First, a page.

So, How Did They Get Their Money?
OK, it’s over. Time in the US for fundraisers to get back to work. With the election over, ‘all’ you need to compete with now is disaster aftermath and (if you’re an online fundraiser) the unrelenting torrent of retail e-marketing (already underway) that marks the Christmas season and grows each year.
But before moving on, a few interesting fundraising facts from the presidential campaign, courtesy of Pew Research …
Among the 13% of adults who have donated to one of the presidential candidates in this year’s election:
- 67% donated in person, over the telephone, or through the mail.
- 50% donated online or via email.
- 10% donated by sending a text message from their cell phone or using a cell phone app.
This was the first time the Federal Election Commission allowed campaign contributions by text messaging.
Turns out that while equal percentages of Dems and Republicans have contributed, their choice of channels differs significantly …
- 87% of Republican campaign donors have contributed in person, by telephone, or via the mail; 57% of Democratic donors have contributed in this way.
- 57% of Democratic campaign donors have contributed online or via email, compared with 34% of Republican donors.
- 15% of Democratic campaign donors have contributed via text message or cell phone app, compared with 6% of Republican donors.
Might be worth noting if donors to your cause/nonprofit tend to come from one part of the political spectrum versus another.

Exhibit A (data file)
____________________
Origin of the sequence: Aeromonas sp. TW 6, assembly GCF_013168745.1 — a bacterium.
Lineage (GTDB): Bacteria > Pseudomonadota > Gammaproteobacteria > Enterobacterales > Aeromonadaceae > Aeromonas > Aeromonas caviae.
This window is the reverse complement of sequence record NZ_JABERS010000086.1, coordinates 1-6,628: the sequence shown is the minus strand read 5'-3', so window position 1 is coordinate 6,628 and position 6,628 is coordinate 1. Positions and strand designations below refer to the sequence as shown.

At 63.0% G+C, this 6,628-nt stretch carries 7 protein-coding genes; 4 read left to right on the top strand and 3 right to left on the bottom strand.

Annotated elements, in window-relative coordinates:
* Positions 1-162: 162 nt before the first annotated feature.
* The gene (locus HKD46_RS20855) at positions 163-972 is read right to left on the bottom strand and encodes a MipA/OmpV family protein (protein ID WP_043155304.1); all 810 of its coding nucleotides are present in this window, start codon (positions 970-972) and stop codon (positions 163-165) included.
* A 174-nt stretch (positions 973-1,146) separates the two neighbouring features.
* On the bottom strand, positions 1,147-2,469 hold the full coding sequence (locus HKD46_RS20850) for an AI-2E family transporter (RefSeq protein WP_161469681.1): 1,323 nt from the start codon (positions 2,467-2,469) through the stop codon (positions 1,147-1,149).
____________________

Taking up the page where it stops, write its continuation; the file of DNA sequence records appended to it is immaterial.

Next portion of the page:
In another report, Pew finds that online videos have hugely penetrated the political audience. According to Pew:
“Some 66% of registered voters who use the internet—55% of all registered voters—have gone online this election season to watch videos related to the election campaign or political issues. Specifically, they have done at least one of the following activities involving online political videos:
- 48% of internet-using registered voters watch video news reports online about the election or politics
- 40% watch previously recorded videos online of candidate speeches, press conferences, or debates
- 39% watch informational videos online that explain a political issue
- 37% watch humorous or parody videos online dealing with political issues
- 36% watch political advertisements online
- 28% watch live videos online of candidate speeches, press conferences, or debates.”
That’s impressive. And so is the fact that nearly one-in-four internet-using registered voters have encouraged others to watch online videos related to political issues. Pew notes that much of this referral occurs via social networking sites and email and text messages.
Do your nonprofit have an online video message worth passing along?
Back to work now.